1. We admitted we were powerless over alcohol—that our lives had become unmanageable.
  2. Came to believe and to accept that we needed strengths beyond our awareness and resources to restore us to sanity.
  3. Made a decision to entrust our will and our lives to the care of the collective wisdom and resources of those who have searched before us.
  4. Made a searching and fearless moral inventory of ourselves.
  5. Admitted to ourselves without reservation and to another human being the exact nature of our wrongs.
  6. Were ready to accept help in letting go of all our defects of character.
  7. With humility and openness sought to eliminate our shortcomings.
  8. Made a list of all persons we had harmed, and became willing to make amends to them all.
  9. Made direct amends to such people wherever possible, except when to do so would injure them or others.
  10. Continued to take personal inventory and when we were wrong, promptly admitted it.
  11. Sought through meditation to improve our spiritual awareness and our understanding of the AA way of life and to discover the power to carry out that way of life.
  12. Having had a spiritual awakening as a result of these steps, we tried to carry this message to alcoholics, and to practice these principles in all our affairs.
Humanist Twelve Steps

Roger C. (2012). The Little Book. A Collection of Alternative 12 Steps, (13)
Renowned behavioral psychologist B. F. Skinner’s 12-Step version first published in “The Humanist” (1987).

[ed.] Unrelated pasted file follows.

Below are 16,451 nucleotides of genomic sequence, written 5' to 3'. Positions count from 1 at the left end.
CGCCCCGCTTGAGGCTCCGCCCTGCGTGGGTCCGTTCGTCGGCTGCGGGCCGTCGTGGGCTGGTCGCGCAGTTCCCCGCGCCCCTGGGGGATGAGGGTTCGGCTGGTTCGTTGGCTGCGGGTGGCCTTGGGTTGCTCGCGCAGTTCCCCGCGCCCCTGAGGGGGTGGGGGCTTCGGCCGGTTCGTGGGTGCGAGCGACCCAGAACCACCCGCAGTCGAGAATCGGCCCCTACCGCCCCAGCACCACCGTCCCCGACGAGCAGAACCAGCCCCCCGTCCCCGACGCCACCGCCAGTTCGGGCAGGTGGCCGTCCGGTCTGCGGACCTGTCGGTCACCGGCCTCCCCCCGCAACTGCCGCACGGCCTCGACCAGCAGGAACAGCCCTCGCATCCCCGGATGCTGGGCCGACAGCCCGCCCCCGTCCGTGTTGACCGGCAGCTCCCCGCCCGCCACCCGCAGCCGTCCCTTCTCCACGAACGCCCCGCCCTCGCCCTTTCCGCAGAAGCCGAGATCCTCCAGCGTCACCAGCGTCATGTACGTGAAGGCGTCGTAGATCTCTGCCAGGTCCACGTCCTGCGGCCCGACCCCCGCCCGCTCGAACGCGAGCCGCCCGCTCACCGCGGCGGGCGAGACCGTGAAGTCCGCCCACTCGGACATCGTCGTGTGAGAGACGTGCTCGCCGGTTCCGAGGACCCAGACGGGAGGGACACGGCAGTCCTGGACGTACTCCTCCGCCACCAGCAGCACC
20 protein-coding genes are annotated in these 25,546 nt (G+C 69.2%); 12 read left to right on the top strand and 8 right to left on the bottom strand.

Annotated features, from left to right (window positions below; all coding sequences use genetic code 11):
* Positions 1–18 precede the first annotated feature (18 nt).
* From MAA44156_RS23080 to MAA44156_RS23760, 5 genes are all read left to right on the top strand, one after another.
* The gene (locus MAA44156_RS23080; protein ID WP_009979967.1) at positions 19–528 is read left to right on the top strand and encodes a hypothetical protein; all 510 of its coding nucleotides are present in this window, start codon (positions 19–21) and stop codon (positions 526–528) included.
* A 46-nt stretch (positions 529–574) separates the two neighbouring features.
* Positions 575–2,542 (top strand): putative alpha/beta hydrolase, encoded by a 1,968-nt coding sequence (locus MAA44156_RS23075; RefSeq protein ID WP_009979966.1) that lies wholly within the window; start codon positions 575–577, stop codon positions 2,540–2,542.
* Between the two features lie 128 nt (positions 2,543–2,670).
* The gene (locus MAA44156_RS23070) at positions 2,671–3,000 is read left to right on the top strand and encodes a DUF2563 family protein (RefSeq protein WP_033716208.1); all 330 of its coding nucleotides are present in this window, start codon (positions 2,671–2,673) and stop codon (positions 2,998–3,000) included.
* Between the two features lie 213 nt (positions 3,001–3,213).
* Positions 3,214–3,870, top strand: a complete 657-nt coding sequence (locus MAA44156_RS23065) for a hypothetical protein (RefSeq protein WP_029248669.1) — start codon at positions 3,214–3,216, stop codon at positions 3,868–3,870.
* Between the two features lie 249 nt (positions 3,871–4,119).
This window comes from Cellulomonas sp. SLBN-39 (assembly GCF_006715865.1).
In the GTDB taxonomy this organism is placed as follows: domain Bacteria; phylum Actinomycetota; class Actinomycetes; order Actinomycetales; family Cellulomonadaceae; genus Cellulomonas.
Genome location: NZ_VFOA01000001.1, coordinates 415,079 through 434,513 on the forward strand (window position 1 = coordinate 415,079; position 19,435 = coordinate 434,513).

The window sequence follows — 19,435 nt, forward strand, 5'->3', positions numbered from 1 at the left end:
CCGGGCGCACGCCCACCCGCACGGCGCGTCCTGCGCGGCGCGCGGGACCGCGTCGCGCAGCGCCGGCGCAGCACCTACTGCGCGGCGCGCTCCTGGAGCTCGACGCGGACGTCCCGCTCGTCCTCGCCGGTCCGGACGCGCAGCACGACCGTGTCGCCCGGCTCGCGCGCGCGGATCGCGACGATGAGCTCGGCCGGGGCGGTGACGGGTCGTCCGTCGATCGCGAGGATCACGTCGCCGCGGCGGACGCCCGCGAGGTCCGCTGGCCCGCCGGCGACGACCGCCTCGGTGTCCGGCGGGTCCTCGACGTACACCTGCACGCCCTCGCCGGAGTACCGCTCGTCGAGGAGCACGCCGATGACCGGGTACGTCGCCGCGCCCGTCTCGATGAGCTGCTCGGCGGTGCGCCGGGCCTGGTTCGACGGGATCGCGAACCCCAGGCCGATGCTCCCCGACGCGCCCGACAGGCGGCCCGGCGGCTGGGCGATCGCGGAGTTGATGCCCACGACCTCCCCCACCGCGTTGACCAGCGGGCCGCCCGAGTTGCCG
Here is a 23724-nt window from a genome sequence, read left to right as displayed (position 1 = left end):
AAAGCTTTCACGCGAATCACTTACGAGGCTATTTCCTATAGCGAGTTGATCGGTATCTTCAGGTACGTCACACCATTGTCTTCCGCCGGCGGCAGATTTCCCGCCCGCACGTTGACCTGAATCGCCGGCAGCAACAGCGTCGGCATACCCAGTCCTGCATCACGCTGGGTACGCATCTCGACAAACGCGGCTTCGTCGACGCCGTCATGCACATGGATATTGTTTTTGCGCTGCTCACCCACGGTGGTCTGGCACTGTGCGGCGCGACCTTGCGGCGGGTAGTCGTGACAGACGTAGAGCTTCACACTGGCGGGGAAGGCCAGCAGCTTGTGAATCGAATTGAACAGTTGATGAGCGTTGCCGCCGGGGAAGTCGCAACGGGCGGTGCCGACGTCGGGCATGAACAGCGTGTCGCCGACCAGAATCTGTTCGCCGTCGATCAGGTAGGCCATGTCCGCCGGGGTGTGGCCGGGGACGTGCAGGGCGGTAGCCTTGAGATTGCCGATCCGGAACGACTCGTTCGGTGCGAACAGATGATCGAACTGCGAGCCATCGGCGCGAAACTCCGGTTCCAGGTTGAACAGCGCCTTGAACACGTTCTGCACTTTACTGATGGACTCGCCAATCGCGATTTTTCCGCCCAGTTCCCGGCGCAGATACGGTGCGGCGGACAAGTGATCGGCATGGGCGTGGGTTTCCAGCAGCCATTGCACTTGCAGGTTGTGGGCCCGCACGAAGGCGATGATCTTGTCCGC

1. We accept the fact that all our efforts to stop drinking have failed.
  2. We believe that we must turn elsewhere for help.
  3. We turn to our fellow men and women, particularly those who have struggled with the same problem.
  4. We have made a list of the situations in which we are most likely to drink.
  5. We ask our friends to help us avoid these situations.
  6. We are ready to accept the help they give us.
  7. We earnestly hope that they will help.
  8. We have made a list of the persons we have harmed and to whom we hope to make amends.
  9. We shall do all we can to make amends, in any way that will not cause further harm.
  10. We will continue to make such lists and revise them as needed.
  11. We appreciate what our friends have done and are doing to help us.
  12. We, in turn, are ready to help others who may come to us in the same way.
The Twelve Steps of Self-Confirmation

Le, C. Ingvarson, EP. & Page, R.C. (1995). The Twelve Steps of Self-Confirmation. Journal of Counseling & Development, 73 (6), 603-609.

  1. I realize I am not in control of my use.
  2. I acknowledge that a spiritual awakening can help me to find a new direction.
  3. I am ready to follow and stay true to the new path I have chosen.